The thing I don’t like about watching what I eat is the innate fear of being hungry. For many of us, eating healthfully once meant dieting, which meant avoiding entire food groups, skipping meals or starving ourselves. Most of us know better now but still find ourselves hungry if we’re not eating a free-for-all.
“There are lots of things going on in the body that affect appetite. The body wants to maintain its energy balance. You can’t trick the body into thinking it’s not hungry, as the body will override it. We couldn’t have survived this long without the body’s ability to feel hunger,” says Joanne Slavin, PhD, RD, a professor in the department of food science and nutrition at the University of Minnesota, who has studied the effects of foods on satiety. Going strictly by our hunger signals is complicated because there are so many things associated with our appetite, including our mood, hormones, social settings, and family patterns.
So how can we tackle the hunger? We’ve got to make the most of our calories.
1. Use your calories for solids, not beverages.
Drinking a Starbucks coffee drink is not going to fill you up. Nor is drinking a bottle of apple juice. Yet between the two, you could easily consume over 600 calories. On the other hand, eating a whole apple will improve your feeling of fullness due to its fiber content. Aside from the allure of sweeteners and artificial flavors, sports drinks, processed juices, sodas, and coffee drinks do not offer anything for you. Stick to water and use your calories for solids that can fill you up and provide you nourishment.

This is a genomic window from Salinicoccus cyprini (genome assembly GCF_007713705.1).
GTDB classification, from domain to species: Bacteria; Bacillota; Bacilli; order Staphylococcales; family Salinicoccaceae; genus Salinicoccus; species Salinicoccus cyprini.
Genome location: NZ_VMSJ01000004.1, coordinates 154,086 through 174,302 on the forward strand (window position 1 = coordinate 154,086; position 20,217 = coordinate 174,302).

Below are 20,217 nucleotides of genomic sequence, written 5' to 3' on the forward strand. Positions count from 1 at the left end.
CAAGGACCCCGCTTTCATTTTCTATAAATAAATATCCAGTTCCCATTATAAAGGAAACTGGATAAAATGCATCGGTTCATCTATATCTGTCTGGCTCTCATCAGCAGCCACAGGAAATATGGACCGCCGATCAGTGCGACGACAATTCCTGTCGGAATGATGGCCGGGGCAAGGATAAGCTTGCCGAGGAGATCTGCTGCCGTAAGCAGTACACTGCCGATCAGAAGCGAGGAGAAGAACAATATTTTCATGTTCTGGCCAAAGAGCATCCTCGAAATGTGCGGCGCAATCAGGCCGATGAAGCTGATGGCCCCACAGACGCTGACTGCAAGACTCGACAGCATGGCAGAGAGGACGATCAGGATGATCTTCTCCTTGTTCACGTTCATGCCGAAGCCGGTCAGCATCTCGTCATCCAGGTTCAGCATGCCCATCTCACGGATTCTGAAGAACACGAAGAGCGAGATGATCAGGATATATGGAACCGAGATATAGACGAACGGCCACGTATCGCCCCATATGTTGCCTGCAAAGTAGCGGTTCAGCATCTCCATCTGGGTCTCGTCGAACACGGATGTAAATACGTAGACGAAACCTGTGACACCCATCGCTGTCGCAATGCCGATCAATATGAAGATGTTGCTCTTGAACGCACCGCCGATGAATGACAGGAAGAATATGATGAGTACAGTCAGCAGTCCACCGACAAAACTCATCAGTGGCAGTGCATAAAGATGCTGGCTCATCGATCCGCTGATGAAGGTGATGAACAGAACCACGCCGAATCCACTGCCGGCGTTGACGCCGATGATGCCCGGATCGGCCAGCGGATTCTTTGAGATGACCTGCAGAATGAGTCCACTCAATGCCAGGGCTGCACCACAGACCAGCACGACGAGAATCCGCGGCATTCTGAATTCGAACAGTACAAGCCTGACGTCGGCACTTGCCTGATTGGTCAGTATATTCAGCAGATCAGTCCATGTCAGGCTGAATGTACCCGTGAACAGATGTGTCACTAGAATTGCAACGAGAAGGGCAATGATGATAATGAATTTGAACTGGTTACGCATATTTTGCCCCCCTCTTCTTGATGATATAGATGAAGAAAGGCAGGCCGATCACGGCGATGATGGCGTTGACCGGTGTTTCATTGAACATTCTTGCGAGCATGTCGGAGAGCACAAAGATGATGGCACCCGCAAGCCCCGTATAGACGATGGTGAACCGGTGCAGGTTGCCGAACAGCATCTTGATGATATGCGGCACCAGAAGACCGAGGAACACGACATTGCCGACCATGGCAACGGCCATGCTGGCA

2. Fill up on low-calorie snacks and starters.
My grandmother always served a clear soup as the starter to dinner meals. I thought this was silly because it would fill me up before the “main” meal of meat and potatoes. Now I see she was on to something. Filling up on low-calorie foods (salad, pureed vegetable soups, broth) can reduce your intake and allow you to feel satisfied with a smaller portion.
3. Eat fruits and vegetables galore.
Aside from their vitamin, mineral, and fiber content, fruits and vegetables have higher water content, which allows you to have a bigger portion with the same calorie content. It’s easy to get more veggies in by bulking up recipes and replacing snack bars with fresh fruit or chopped veggies.
4. Load up on fiber.
Foods with higher fiber stay in the gut longer and reduce absorption in the small intestines. In other words, fiber makes you feel full longer. High fiber foods include fruits and veggies, and also whole grains such as whole grain bread, pasta, and cereals. Keep in mind that all grains are not created equal. Eating a box of whole grain cookies is not quite the same as a bowl of oatmeal or quinoa. For those who are sensitive to grains, there are many wheat-free options out there.
5. Don’t skip meals.
While the jury is still out on the advantage of eating several small meals throughout the day versus 3 larger meals a day, it is known that skipping meals can lead to binge-eating, fluctuating metabolic function, and weight gain. While it’s tempting to skip a meal so we can “save” our calories for a treat later on, it really doesn’t do our body good. Saving your calories for a special occasion is all right sometimes, but keeping your intake regular throughout the day is necessary for appetite control.
6. What else makes you full?
Consider what other things bring you a sense of fullness. Sometimes when we think we are hungry for more food, we are really hungry for more rest, bright sunshine, fresh air, a good book, a hug or a snuggle. Think about what brings you fulfillment and make sure to fill up on those!